"And we're really excited about it, because it's coming from two different patients, two different centers, two different approaches," Chang said at the briefing. "And the most important message is that there is hope that this is going to continue to improve and provide a solution in the coming years."
In Bennett's case, researchers transplanted high-resolution microelectrodes that record the activity of single neurons. Surgeons placed on the surface of her brain two electrodes apiece in two separate regions involved in speech production.
"Our current focus is to understand how the brain represents speech at the level of individual brain cells and to translate the signals associated with attempted speech into text or spoken words," said senior researcher Dr. Jaimie Henderson, the Stanford neurosurgeon who placed Bennett's implants.
The team then used Bennett's brain impulses to train translation software to accurately convert her attempted utterances into words on a computer screen.
Bennett participated in about 25 four-hour training sessions, where she attempted to repeat random sentences drawn from sample conversations among people talking on the phone.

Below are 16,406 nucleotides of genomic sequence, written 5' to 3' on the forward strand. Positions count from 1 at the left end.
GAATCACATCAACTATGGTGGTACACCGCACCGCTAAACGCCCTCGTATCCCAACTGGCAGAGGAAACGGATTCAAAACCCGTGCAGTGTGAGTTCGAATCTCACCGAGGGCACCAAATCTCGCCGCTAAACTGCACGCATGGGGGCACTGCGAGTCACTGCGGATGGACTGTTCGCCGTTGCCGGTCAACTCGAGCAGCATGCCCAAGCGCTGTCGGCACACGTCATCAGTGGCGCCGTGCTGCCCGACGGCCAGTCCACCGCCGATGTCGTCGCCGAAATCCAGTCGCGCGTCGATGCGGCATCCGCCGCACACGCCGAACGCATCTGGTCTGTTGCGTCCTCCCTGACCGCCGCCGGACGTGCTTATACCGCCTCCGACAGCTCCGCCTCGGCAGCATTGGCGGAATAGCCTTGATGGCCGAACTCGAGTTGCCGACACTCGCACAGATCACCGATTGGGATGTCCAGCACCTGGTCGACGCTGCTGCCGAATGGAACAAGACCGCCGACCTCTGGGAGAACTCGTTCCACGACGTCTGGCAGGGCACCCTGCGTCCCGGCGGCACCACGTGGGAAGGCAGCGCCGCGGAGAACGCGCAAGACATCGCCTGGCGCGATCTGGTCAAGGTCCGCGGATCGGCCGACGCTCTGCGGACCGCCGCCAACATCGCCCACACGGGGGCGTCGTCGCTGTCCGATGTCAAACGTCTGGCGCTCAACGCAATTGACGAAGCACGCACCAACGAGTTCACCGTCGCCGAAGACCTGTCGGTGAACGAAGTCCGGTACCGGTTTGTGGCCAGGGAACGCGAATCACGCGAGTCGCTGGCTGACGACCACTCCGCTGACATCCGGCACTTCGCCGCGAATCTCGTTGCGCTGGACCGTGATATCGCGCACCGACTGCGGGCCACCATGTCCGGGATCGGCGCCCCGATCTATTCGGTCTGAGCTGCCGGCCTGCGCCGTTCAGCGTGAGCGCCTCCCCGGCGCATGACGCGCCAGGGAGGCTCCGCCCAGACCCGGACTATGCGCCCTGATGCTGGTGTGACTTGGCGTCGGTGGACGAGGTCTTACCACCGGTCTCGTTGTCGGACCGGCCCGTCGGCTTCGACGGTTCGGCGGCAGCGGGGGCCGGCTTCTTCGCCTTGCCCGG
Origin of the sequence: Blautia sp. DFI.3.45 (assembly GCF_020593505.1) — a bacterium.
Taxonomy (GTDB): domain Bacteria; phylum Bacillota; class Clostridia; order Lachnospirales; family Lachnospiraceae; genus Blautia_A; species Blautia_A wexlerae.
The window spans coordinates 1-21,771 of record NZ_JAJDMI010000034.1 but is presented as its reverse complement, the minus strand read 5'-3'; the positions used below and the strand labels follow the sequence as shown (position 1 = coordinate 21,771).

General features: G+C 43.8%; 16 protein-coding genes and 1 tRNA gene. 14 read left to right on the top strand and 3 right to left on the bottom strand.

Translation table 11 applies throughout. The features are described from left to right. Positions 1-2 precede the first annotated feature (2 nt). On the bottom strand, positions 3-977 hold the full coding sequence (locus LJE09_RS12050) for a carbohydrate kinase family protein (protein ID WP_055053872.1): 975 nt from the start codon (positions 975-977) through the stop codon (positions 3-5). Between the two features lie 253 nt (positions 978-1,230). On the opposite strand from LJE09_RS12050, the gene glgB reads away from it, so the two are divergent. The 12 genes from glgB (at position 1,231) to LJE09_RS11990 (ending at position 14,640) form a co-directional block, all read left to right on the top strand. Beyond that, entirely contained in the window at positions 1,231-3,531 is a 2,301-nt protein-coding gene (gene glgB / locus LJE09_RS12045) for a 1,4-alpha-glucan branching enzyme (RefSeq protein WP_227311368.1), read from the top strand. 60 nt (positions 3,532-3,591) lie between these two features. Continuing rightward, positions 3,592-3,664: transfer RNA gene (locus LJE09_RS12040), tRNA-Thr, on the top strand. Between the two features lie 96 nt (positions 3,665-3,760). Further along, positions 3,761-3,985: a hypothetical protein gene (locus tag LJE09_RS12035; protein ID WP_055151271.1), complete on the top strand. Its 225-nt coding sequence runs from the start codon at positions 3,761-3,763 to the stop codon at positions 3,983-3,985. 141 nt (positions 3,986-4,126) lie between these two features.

Examples included "It's only been that way in the last five years" and "I left right in the middle of it."
The translator decoded Bennett's brain activity into a stream of phonemes, then assembled them into words on a computer screen.
After four months of training, the software became able to convert Bennett's brain waves at a faster clip than ever before.
Bennett's 62-words-per-minute (wpm) pace brings BCI communication closer to the roughly 160-wpm rate that occurs during normal conversation between English speakers, Henderson said.
Bennett received her ALS diagnosis in 2012. Living in the San Francisco Bay area, she's a former human resources director and was once an equestrian and avid jogger.
"Imagine how different conducting everyday activities like shopping, attending appointments, ordering food, going into a bank, talking on a phone, expressing love or appreciation -- even arguing -- will be when nonverbal people can communicate their thoughts in real time," Bennett wrote.
A voice with her avatar
The UC researchers took the same concept but followed it along slightly different lines.
They placed a larger single brain implant -- a paper-thin rectangle of 253 electrodes -- onto the surface of a female patient's speech centers. By comparison, Bennett's four implants were arrays of 64 electrodes arranged in 8-by-8 grid.
A stroke had cost the woman her ability to speak, but the electrodes intercepted the brain signals that would have gone to her face, tongue, jaw and voice box.
The woman then worked with the UC team for weeks to train the system's speech translator, by repeating different phrases from a 1,024-word conversational vocabulary. As with the Stanford project, this software also focused on translating brain impulses into phonemes.